Journey to Belize: Arrival in Flores

This post continues the retelling of my recent trip to Belize: participating in an archaeology field school and learning about jaguar conservation. The rest of this series is located in the Travel category of this blog.

A distinctive building on the island of Flores that I walked by several times. Flores by Kent MacElwee. CC BY-NC 2.0

June 15, 2017 marked the beginning of the Programme for Belize Archaeological Project’s (PfBAP) sightseeing tour. It was the day we left for Tikal.

We got up early and grabbed a quick breakfast from Texas Camp’s dining hall. We then piled into a modified school bus driven by Abner Chell of Chell’s Bus Service – the same man who had taken us to Lamanai. I had to struggle to get a seat, but I eventually found myself sitting next to a tall, middle-aged man with a bald head.

In an earlier post, I wrote that a friend had confused me with another person who shared my first name and hairstyle. In contrast to myself, this other Josh had previously worked in Mongolia. I was eager to find this doppelgänger and talk to him about his experiences.

Now, nine days later, I found myself sitting next to the only other bald man I had seen at Texas Camp. I asked him his name, and it was Josh. I had located the usurper.

Dramatic language aside, Josh turned out to be remarkably friendly. We chatted about Mongolia, where he sometimes performed archaeological work during the brief summers. As we talked, visions of windswept mountain plains danced through my head.

Mongolia: how could anyone not want to go there? Landscape in Western Mongolia by Bernd Thaller. CC BY-NC 2.0

We rode in Abner’s bus until we reached the Belize-Guatemala border. Here we disembarked and went through the border crossing process, and found three white vans waiting to take us to the island of Flores in Petén, Guatemala.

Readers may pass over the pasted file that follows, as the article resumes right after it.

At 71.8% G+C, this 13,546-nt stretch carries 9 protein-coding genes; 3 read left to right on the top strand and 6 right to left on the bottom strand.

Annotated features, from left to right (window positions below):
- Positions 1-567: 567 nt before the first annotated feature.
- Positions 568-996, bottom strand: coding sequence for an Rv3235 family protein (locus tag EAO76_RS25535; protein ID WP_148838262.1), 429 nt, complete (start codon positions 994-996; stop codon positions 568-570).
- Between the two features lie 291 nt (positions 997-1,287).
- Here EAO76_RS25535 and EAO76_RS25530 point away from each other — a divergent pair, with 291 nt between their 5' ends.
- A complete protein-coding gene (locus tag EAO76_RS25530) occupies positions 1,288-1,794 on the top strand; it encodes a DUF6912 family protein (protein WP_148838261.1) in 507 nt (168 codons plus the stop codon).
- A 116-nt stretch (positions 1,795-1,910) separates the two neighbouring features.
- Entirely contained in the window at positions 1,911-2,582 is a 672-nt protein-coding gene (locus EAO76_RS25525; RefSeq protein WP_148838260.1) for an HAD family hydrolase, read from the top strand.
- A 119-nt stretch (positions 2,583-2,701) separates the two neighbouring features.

Riding in the clean, air-conditioned vans felt like luxury. As we drove through the Guatemalan countryside, I spent most of my time gazing out the window.

The landscape on either side of the road consisted of lush, green hills. The trees seemed to have a deeper hue of green than the ones I had encountered in Belize, and I remember thinking that they were especially beautiful. Signs of human habitation increased as we neared our destination of Flores, and before long we were on the island.

Our arrival in Flores was a jarring affair. We hastily got out of our vans, grabbed our luggage, and then were left to find our accommodations on our own.

I cannot overstate how chaotic this period was. Everyone shot off in different directions, looking for lodging. At some point during this melee I found myself being the only person in a group of students who knew any Spanish. I tried to talk to the receptionist for them, but I had to ask him to repeat himself several times. Eventually we worked out that the rooms were beyond our price range.

After running around Flores for some time, I somehow linked up with my friend Ellen. Originally from Australia, Ellen was a much more experienced traveler than I was. 

We began checking out hostels on a quieter side of the island, and eventually settled on Hospedaje Doña Goya. The rooms were basic, but the prices were good. One of Doña Goya’s more charming features was the rooftop terrace, which was an excellent writing spot. The staff was also exceptionally nice, and an employee named Carlos proved to be a great conversation partner.